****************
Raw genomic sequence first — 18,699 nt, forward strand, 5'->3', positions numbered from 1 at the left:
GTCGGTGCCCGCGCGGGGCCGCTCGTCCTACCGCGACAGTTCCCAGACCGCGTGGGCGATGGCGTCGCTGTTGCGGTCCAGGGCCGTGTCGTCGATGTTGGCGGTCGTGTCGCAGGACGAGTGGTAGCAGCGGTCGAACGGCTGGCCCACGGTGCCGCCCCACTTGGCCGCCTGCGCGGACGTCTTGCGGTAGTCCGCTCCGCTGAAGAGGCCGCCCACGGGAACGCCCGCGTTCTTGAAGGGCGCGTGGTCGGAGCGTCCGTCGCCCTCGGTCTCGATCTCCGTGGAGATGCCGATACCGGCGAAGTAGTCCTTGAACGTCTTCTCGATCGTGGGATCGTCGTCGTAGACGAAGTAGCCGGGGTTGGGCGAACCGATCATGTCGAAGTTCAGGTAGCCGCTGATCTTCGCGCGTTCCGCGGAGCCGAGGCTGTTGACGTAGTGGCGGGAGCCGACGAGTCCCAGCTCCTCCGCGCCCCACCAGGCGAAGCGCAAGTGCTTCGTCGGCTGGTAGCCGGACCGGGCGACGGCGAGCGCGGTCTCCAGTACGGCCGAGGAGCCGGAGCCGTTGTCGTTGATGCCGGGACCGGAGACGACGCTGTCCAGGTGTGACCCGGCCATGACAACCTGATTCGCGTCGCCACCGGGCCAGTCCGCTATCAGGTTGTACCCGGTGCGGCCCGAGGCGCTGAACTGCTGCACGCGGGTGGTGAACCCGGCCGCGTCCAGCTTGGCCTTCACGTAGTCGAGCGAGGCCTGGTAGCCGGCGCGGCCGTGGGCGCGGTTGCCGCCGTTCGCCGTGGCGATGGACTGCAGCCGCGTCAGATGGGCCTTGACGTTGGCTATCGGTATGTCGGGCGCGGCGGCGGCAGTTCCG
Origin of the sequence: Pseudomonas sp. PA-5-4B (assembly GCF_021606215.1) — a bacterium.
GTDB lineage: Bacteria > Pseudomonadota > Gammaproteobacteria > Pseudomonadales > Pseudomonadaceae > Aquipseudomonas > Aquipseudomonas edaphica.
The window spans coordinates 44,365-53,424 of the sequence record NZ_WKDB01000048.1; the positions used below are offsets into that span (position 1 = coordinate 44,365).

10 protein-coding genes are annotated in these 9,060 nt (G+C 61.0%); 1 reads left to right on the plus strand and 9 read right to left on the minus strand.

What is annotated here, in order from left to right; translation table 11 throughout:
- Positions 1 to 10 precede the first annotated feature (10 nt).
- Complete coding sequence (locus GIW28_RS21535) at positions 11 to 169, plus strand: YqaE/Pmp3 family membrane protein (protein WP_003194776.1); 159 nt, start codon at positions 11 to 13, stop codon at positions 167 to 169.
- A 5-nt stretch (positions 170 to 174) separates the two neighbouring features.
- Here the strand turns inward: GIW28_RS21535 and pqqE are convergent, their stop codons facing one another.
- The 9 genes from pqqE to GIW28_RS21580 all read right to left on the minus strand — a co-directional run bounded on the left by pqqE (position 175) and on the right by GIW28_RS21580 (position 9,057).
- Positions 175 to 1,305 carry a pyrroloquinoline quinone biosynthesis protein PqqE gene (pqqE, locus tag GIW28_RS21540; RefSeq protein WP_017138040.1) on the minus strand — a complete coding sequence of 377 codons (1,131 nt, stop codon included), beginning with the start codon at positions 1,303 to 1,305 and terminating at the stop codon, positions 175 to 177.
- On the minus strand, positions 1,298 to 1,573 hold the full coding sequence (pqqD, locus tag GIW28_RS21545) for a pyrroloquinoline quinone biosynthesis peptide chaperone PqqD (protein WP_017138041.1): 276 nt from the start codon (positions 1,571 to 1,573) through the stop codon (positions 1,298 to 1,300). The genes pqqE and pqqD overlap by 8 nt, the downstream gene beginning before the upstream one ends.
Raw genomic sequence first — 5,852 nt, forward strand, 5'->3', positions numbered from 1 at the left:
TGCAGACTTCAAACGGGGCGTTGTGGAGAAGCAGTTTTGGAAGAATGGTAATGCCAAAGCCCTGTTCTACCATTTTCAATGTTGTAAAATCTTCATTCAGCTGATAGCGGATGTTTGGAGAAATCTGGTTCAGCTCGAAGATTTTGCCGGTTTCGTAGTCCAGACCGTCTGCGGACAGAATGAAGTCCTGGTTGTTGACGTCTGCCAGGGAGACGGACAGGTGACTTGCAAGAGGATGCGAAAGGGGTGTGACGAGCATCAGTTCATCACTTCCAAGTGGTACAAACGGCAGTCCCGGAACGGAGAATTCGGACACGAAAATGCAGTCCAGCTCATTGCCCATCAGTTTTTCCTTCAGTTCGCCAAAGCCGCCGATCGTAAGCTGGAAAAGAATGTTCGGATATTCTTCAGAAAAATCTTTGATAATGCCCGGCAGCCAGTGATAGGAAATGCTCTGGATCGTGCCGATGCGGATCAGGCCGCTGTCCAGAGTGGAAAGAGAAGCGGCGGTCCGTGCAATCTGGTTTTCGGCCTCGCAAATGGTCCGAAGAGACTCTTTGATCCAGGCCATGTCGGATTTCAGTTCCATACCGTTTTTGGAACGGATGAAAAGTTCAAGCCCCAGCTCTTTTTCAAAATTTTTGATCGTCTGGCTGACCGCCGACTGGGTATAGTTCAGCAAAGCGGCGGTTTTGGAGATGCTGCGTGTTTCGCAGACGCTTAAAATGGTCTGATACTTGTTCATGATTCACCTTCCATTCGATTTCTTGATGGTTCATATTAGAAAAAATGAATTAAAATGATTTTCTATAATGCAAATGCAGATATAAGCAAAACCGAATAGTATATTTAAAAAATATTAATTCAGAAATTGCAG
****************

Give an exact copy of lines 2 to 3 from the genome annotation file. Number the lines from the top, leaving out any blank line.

GTCGGTGCCCGCGCGGGGCCGCTCGTCCTACCGCGACAGTTCCCAGACCGCGTGGGCGATGGCGTCGCTGTTGCGGTCCAGGGCCGTGTCGTCGATGTTGGCGGTCGTGTCGCAGGACGAGTGGTAGCAGCGGTCGAACGGCTGGCCCACGGTGCCGCCCCACTTGGCCGCCTGCGCGGACGTCTTGCGGTAGTCCGCTCCGCTGAAGAGGCCGCCCACGGGAACGCCCGCGTTCTTGAAGGGCGCGTGGTCGGAGCGTCCGTCGCCCTCGGTCTCGATCTCCGTGGAGATGCCGATACCGGCGAAGTAGTCCTTGAACGTCTTCTCGATCGTGGGATCGTCGTCGTAGACGAAGTAGCCGGGGTTGGGCGAACCGATCATGTCGAAGTTCAGGTAGCCGCTGATCTTCGCGCGTTCCGCGGAGCCGAGGCTGTTGACGTAGTGGCGGGAGCCGACGAGTCCCAGCTCCTCCGCGCCCCACCAGGCGAAGCGCAAGTGCTTCGTCGGCTGGTAGCCGGACCGGGCGACGGCGAGCGCGGTCTCCAGTACGGCCGAGGAGCCGGAGCCGTTGTCGTTGATGCCGGGACCGGAGACGACGCTGTCCAGGTGTGACCCGGCCATGACAACCTGATTCGCGTCGCCACCGGGCCAGTCCGCTATCAGGTTGTACCCGGTGCGGCCCGAGGCGCTGAACTGCTGCACGCGGGTGGTGAACCCGGCCGCGTCCAGCTTGGCCTTCACGTAGTCGAGCGAGGCCTGGTAGCCGGCGCGGCCGTGGGCGCGGTTGCCGCCGTTCGCCGTGGCGATGGACTGCAGCCGCGTCAGATGGGCCTTGACGTTGGCTATCGGTATGTCGGGCGCGGCGGCGGCAGTTCCG
Origin of the sequence: Pseudomonas sp. PA-5-4B (assembly GCF_021606215.1) — a bacterium.